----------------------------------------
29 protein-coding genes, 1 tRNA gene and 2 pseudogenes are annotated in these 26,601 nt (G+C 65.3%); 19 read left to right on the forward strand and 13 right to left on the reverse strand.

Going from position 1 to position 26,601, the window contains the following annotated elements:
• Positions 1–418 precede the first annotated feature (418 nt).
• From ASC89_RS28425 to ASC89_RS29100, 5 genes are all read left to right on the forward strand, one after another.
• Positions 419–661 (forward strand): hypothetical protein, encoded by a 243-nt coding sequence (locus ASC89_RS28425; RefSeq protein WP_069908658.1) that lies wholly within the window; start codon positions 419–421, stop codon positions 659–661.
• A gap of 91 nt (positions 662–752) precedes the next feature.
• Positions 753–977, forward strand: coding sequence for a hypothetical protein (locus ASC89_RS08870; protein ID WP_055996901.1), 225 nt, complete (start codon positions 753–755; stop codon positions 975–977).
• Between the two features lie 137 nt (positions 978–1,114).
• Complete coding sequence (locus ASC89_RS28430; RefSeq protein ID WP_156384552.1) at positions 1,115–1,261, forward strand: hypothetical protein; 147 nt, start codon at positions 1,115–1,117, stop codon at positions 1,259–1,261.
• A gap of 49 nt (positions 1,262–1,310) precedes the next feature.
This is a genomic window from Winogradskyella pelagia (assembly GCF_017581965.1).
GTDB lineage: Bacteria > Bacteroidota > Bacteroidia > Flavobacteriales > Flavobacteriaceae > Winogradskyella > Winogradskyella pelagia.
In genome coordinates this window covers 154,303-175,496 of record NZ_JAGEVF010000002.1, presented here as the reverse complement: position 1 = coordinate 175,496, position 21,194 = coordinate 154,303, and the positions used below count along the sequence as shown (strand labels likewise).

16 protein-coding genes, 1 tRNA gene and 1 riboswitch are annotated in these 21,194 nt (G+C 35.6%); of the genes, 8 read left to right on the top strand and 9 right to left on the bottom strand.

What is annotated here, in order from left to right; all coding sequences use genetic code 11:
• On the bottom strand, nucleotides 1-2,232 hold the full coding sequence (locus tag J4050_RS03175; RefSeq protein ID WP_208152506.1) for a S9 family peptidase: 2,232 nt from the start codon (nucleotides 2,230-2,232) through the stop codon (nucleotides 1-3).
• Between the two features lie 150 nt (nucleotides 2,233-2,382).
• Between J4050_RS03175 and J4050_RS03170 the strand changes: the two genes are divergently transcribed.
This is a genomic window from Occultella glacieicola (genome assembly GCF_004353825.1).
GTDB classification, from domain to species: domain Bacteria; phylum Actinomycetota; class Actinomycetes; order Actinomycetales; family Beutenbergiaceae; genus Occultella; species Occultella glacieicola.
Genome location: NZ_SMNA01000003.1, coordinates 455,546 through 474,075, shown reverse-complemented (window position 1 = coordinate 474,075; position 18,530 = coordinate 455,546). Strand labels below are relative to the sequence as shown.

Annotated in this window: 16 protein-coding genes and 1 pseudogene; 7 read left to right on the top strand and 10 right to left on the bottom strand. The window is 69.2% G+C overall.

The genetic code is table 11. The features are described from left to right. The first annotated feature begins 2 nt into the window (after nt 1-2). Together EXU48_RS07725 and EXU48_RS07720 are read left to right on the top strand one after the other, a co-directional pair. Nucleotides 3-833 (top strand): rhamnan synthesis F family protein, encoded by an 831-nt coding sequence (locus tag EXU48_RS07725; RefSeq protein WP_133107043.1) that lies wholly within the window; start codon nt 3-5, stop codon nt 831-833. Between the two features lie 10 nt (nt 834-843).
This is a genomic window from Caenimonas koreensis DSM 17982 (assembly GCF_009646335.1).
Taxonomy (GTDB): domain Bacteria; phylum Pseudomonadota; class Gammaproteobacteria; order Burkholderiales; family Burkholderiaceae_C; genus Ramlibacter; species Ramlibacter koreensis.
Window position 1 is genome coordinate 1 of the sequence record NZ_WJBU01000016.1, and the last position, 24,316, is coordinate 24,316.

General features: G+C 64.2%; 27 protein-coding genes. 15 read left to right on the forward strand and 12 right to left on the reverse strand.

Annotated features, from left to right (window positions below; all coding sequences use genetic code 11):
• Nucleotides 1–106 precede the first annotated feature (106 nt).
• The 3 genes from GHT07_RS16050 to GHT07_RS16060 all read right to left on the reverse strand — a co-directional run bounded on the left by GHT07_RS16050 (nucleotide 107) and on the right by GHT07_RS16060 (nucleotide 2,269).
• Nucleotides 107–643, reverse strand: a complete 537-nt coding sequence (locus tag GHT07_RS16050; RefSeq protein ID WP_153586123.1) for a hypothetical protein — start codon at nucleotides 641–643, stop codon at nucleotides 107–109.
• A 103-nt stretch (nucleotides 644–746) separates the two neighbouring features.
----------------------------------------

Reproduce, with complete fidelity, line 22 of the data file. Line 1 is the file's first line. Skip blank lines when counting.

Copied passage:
Annotated in this window: 16 protein-coding genes and 1 pseudogene; 7 read left to right on the top strand and 10 right to left on the bottom strand. The window is 69.2% G+C overall.